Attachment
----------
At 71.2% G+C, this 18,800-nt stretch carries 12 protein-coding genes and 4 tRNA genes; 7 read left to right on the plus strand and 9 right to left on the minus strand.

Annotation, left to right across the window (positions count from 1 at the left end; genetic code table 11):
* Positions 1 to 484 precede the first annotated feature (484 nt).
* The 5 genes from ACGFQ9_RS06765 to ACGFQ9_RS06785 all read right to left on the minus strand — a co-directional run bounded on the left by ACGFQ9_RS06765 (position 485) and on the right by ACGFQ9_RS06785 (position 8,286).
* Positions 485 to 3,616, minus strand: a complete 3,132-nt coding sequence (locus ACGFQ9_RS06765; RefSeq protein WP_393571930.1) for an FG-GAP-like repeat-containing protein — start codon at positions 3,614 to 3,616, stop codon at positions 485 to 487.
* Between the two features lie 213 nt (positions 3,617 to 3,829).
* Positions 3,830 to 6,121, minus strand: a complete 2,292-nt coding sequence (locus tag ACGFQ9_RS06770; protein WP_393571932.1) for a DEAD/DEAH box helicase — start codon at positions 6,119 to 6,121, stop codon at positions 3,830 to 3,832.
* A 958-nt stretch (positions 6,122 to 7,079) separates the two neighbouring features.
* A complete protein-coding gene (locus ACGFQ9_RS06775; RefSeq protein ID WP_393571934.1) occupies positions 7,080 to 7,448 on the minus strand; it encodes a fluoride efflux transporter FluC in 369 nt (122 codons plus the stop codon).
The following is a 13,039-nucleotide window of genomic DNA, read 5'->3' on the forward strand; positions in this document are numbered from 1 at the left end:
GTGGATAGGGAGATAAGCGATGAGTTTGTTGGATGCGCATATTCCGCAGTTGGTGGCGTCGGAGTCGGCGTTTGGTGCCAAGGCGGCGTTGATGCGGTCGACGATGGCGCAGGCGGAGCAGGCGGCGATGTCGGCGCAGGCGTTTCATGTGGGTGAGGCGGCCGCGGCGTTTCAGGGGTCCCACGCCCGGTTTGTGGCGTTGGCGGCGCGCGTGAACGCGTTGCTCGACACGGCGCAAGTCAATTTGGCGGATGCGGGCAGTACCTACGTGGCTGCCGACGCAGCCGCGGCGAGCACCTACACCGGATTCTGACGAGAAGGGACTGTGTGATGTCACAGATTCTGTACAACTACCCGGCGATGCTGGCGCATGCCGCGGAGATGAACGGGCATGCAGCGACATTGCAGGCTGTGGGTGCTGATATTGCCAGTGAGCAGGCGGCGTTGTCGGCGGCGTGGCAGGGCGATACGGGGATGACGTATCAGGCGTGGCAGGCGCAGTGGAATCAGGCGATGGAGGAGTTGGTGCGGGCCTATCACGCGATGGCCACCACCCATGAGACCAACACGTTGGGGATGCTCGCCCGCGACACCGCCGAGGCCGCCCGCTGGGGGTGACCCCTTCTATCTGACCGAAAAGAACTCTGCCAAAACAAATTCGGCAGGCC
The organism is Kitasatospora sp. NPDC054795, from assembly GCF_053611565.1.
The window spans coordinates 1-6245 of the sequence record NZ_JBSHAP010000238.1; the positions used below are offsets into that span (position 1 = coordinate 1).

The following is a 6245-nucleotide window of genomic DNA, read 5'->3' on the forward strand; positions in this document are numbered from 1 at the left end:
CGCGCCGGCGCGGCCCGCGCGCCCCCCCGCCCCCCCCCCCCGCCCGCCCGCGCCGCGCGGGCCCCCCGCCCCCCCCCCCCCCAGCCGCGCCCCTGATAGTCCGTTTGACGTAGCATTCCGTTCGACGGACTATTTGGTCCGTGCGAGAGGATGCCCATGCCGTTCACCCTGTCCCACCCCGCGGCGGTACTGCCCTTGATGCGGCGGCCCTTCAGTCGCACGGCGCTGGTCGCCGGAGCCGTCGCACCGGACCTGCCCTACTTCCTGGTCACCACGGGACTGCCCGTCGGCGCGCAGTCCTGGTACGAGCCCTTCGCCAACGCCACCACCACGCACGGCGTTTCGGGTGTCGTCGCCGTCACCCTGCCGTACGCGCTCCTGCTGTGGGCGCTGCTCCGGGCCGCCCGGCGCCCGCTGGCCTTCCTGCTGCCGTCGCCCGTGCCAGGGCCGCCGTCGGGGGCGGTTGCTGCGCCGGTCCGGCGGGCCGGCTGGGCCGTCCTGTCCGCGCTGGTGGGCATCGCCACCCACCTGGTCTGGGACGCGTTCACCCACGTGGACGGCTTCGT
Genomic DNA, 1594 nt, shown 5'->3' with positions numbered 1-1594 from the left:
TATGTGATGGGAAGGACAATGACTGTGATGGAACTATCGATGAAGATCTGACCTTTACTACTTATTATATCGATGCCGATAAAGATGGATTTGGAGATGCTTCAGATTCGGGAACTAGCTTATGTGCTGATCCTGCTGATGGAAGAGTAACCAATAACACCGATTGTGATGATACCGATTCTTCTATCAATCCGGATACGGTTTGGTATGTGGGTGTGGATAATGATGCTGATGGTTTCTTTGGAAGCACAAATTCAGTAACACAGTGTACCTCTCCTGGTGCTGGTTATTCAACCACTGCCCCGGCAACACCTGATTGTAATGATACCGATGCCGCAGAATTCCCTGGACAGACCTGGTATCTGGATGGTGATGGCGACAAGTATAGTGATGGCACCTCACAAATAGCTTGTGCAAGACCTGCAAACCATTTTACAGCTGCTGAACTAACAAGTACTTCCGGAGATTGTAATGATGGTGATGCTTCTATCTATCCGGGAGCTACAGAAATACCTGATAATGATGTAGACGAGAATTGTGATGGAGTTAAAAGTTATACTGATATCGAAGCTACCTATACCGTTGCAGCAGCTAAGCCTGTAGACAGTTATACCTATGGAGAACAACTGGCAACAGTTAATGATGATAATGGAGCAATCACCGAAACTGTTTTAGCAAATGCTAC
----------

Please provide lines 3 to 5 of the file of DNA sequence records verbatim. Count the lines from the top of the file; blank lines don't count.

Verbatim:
* Positions 1 to 484 precede the first annotated feature (484 nt).
* The 5 genes from ACGFQ9_RS06765 to ACGFQ9_RS06785 all read right to left on the minus strand — a co-directional run bounded on the left by ACGFQ9_RS06765 (position 485) and on the right by ACGFQ9_RS06785 (position 8,286).
* Positions 485 to 3,616, minus strand: a complete 3,132-nt coding sequence (locus ACGFQ9_RS06765; RefSeq protein WP_393571930.1) for an FG-GAP-like repeat-containing protein — start codon at positions 3,614 to 3,616, stop codon at positions 485 to 487.